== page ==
MeningiomasMeningiomas are usually benign tumors which arise from the meninges covering of the brain and spinal cord, the arachnoid. About 1 of every 5 brain tumors are meningiomas. Since these tumors arise from the meninges, they almost always occur over the surface of the brain or under the brain in the skull base. These tumors generally do not invade the brain and therefore can often be totally removed by a craniotomy. However, even with total excision, recurrence rates of 10% to 30% are reported, depending upon the length of follow-up. Skull base meningiomas often are more challenging to remove. Multiple meningiomas occur in 5% of patients, and meningiomas constitute 25% of intraspinal tumors. Rarely meningiomas may be malignant with rapid growth, invasion of the brain and frequent recurrence after surgery or radiation.

Meningiomas become symptomatic in several ways. During their slow growth, they may irritate the brain causing epileptic seizures. Alternately, these tumors may compress adjacent brain producing progressive neurological symptoms, such as progressive weakness, or visual loss. Often these symptoms can be very subtle: progressive dementia or apathy may mimic depression in some patients with frontal meningiomas. Tumors, which begin near less critical brain regions (so-called "silent brain"), may become quite large, producing symptoms of increased intracranial pressure such as headache and visual loss. On rare occasions, these tumor may spontaneously bleed, producing an abrupt neurological deficit: a stroke. Spinal meningiomas produce progressive weakness and numbness.  Interestingly, these spinal tumors are much most frequently seen in elderly females.

Fortunately, meningiomas are relatively easy to diagnose as they have characteristic appearances on CT or MR images. Sometimes cerebral angiograms and MR spectroscopy can clinch the diagnosis in difficult cases.

MRI Meningiomas     MRI Meningiomas

A 54-year-old presented with speech difficulty as was found to have a very large left frontal convexity meningioma compressing the brain. Total tumor removal of this convexity meningioma by craniotomy with image guidance.

The treatment of meningiomas include watchful waiting, open surgery, radiosurgery and radiation therapy Chemotherapy and hormonal manipulation have minor roles in the management of these tumors.

A number of meningimas, especially those tumors found to be calcified on CT or MR imaging do not grow. Hence, one option for those harboring a small and asymptomatic tumor is to obtain serial scans over months to years to avoid further treatment.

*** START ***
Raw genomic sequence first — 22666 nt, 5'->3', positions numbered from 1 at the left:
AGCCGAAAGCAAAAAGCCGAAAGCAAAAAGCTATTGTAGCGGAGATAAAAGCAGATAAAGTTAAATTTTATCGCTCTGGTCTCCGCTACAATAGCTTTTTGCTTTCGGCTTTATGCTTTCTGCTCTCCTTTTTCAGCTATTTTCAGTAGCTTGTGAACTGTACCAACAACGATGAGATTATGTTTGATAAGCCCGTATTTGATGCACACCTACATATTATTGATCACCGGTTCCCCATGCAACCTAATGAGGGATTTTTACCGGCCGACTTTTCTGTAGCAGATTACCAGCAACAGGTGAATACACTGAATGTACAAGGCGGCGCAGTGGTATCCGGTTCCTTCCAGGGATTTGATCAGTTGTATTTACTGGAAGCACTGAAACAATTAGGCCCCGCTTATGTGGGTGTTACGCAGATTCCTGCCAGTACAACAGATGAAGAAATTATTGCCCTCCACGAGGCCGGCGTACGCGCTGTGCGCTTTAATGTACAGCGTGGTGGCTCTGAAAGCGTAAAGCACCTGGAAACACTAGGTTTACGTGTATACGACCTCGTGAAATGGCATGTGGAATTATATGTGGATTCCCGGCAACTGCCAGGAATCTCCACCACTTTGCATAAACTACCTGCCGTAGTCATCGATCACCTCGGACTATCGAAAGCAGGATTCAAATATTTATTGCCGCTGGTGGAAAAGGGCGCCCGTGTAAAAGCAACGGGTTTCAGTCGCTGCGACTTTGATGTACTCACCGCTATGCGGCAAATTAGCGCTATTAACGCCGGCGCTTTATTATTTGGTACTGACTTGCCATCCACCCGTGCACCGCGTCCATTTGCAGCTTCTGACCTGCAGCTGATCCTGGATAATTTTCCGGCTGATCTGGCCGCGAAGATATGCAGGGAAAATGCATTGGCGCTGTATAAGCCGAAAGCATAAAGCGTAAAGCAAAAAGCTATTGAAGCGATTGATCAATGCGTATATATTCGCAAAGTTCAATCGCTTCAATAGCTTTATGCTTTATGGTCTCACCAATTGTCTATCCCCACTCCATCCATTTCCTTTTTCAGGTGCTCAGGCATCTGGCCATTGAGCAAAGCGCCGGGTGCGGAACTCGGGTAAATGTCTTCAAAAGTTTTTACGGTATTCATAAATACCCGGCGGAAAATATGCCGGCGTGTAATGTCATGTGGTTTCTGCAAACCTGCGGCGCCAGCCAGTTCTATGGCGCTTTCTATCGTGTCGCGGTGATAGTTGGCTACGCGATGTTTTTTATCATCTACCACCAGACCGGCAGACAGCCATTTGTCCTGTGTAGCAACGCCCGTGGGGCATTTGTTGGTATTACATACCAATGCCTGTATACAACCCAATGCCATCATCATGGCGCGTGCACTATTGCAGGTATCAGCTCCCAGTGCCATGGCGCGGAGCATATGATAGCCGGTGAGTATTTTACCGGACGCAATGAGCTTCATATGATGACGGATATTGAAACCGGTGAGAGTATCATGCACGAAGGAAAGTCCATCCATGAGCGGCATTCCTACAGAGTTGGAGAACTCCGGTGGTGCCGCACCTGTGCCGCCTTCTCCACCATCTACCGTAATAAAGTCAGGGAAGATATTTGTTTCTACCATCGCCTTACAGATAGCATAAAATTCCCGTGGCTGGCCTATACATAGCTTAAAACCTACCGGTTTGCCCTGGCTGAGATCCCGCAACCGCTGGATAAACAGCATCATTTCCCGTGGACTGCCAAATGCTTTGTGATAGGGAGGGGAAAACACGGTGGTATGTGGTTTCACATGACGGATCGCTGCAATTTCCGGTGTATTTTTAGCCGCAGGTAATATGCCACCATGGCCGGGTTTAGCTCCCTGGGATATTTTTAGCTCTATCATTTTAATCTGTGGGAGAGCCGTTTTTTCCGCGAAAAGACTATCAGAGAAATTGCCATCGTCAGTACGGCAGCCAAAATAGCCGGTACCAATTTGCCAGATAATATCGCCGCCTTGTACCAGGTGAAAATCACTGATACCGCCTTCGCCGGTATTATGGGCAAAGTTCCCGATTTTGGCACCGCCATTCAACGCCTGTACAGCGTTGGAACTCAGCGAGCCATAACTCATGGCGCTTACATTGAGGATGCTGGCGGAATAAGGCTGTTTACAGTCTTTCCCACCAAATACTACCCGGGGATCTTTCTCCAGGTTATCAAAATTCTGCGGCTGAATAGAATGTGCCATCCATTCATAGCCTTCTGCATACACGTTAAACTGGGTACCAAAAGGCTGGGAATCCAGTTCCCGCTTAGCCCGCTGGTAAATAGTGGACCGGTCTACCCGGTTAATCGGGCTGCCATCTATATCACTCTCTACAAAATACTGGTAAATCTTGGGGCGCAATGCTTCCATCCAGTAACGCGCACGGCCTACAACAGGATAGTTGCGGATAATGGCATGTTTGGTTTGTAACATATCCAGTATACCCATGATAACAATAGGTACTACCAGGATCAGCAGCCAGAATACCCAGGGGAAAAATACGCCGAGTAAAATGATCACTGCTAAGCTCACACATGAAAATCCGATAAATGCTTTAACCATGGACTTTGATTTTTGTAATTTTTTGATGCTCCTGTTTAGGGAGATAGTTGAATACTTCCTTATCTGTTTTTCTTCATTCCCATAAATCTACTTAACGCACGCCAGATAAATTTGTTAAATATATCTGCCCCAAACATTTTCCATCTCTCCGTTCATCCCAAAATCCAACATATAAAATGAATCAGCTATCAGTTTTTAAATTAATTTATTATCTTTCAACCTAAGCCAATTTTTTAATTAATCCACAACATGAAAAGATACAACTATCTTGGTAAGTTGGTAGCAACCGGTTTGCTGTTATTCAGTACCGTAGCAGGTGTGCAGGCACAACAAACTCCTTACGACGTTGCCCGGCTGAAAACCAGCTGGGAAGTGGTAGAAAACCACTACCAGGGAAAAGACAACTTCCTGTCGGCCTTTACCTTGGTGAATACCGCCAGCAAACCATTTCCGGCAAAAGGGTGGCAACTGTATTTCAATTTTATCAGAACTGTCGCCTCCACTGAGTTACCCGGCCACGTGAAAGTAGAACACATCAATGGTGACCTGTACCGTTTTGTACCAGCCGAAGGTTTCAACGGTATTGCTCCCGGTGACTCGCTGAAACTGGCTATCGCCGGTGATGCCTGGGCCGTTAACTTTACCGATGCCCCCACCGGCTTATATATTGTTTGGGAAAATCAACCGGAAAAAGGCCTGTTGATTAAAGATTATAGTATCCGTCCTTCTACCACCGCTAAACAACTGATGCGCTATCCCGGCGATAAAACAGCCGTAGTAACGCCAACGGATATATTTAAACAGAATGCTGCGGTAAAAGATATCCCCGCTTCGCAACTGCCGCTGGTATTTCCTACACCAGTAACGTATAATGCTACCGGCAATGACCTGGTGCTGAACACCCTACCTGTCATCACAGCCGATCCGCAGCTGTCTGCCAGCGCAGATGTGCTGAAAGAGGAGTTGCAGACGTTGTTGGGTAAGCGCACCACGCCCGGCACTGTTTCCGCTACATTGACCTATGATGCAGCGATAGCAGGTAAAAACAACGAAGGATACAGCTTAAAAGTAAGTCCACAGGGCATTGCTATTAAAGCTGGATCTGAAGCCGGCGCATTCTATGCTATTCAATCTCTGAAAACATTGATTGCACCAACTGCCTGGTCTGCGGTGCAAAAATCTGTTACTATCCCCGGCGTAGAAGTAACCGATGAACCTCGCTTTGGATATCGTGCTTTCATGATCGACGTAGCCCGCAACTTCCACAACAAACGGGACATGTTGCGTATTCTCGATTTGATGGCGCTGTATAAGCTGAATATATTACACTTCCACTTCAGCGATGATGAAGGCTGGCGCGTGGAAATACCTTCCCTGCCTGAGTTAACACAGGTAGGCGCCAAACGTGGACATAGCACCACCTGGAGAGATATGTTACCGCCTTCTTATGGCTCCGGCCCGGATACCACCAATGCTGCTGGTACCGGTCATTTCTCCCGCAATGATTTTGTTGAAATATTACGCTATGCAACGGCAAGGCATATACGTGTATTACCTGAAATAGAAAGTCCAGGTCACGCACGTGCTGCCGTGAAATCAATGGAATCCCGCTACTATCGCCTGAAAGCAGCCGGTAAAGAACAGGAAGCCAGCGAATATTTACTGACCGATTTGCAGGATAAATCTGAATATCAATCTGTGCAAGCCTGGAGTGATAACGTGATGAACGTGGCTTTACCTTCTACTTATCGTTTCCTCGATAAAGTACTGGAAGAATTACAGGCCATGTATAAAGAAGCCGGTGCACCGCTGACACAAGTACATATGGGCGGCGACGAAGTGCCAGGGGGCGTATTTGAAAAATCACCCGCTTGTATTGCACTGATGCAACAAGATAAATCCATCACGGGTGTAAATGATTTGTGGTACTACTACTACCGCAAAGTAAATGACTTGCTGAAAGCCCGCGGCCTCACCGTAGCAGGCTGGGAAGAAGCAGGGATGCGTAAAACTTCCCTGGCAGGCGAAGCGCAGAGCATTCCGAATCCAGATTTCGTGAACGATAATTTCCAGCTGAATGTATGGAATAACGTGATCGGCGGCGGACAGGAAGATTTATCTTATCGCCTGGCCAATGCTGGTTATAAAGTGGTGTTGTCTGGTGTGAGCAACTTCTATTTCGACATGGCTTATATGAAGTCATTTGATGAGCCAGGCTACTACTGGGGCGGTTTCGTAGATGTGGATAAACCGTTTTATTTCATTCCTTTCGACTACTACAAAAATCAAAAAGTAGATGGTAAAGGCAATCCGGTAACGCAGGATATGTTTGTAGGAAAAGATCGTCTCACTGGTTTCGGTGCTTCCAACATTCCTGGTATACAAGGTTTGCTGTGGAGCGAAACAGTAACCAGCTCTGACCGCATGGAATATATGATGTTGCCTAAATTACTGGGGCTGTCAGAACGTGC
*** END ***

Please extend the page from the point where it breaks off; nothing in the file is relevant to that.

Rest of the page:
Open surgery has been the gold standard of meningioma therapy. The aim of surgery is to completely remove the tumor. Tumors which arise over the convexity of the head are the easiest to operate and cure. Those tumors at the skull base present a greater risk of surgery and greater recurrence rates. Other factors which influence surgical cure rates include the size of the tumor and involvement of critical brain structures which may lead to subtotal removal and the finding of malignancy. Malignant meningiomas can spread to other regions of the body, especially the lungs and regional lymph nodes. Navigation with optical tracking systems greatly aids surgery, as does the use of the operative microscope and ultrasonic aspiration. Endovascular embolization of these tumors may reduce blood loss during surgery.

Meningiomas Surgery   Meningiomas Surgery
A right parietal convexity meningioma causing seizures. Note the surface vein adjacent to the tumor.   The tumor has been removed and the surface veins preserved.

Gamma Knife radiosurgery is becoming an important means of treating these tumors, either as primary treatment to avoid the risk of surgery, or to treat recurrent or residual tumors following surgery. A 95% control rate is expected after Gamma Knife radiosurgery. Radiosurgery avoids surgical complications of pain, bleeding, infection and neurological deficits. The technique can be performed in a few hours, on an outpatient basis, allowing individuals to return to work in a matter of days. Because the radiation is confined to the tumor, the surrounding, normal brain receives little radiation. The procedure is safe. We have treated more than 250 meningiomas at the San Diego Gamma Knife Center, often as the primary treatment.

Radiation therapy can control the growth of meningiomas. Probably 80 to 90% of tumors undergoing fractionated radiation therapy to a total dose of 54 Gy do not re-grow. XRT has the disadvantage that a considerable volume of normal brain tissue may be radiated with long-range deleterious effects.

Some meningiomas contain estrogen and progesterone receptors. However there appears to be little value in treating these tumors with tamoxifen, an estrogen antagonist. Selected patients have responded to RU 38486. Few tumors respond to hydroxyurea and chemotherapeutic agents in common use for various malignant tumors.